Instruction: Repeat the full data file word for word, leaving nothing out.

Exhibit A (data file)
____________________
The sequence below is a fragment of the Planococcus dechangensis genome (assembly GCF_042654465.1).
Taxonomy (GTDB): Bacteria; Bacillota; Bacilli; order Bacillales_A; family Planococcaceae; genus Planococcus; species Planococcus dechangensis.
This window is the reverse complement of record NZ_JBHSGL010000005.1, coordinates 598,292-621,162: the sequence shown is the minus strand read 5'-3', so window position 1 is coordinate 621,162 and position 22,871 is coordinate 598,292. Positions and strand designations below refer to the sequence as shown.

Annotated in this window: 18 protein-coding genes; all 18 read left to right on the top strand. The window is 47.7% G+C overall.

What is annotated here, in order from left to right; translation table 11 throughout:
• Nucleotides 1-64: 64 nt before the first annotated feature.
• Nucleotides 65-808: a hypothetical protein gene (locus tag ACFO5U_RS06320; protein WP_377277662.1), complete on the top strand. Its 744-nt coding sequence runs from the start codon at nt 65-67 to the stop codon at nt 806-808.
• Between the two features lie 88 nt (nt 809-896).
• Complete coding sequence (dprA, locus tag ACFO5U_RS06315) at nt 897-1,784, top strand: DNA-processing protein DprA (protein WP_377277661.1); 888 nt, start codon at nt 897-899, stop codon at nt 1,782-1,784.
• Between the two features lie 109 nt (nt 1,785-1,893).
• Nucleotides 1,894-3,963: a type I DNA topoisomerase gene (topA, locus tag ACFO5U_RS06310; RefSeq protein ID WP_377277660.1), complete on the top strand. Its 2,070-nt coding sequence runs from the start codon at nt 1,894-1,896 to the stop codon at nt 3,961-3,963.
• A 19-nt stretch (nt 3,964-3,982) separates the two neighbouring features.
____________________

The sequence below is a fragment of the Planococcus dechangensis genome (assembly GCF_042654465.1).
Taxonomy (GTDB): Bacteria; Bacillota; Bacilli; order Bacillales_A; family Planococcaceae; genus Planococcus; species Planococcus dechangensis.
This window is the reverse complement of record NZ_JBHSGL010000005.1, coordinates 598,292-621,162: the sequence shown is the minus strand read 5'-3', so window position 1 is coordinate 621,162 and position 22,871 is coordinate 598,292. Positions and strand designations below refer to the sequence as shown.

Annotated in this window: 18 protein-coding genes; all 18 read left to right on the top strand. The window is 47.7% G+C overall.

What is annotated here, in order from left to right; translation table 11 throughout:
• Nucleotides 1-64: 64 nt before the first annotated feature.
• Nucleotides 65-808: a hypothetical protein gene (locus tag ACFO5U_RS06320; protein WP_377277662.1), complete on the top strand. Its 744-nt coding sequence runs from the start codon at nt 65-67 to the stop codon at nt 806-808.
• Between the two features lie 88 nt (nt 809-896).
• Complete coding sequence (dprA, locus tag ACFO5U_RS06315) at nt 897-1,784, top strand: DNA-processing protein DprA (protein WP_377277661.1); 888 nt, start codon at nt 897-899, stop codon at nt 1,782-1,784.
• Between the two features lie 109 nt (nt 1,785-1,893).
• Nucleotides 1,894-3,963: a type I DNA topoisomerase gene (topA, locus tag ACFO5U_RS06310; RefSeq protein ID WP_377277660.1), complete on the top strand. Its 2,070-nt coding sequence runs from the start codon at nt 1,894-1,896 to the stop codon at nt 3,961-3,963.
• A 19-nt stretch (nt 3,964-3,982) separates the two neighbouring features.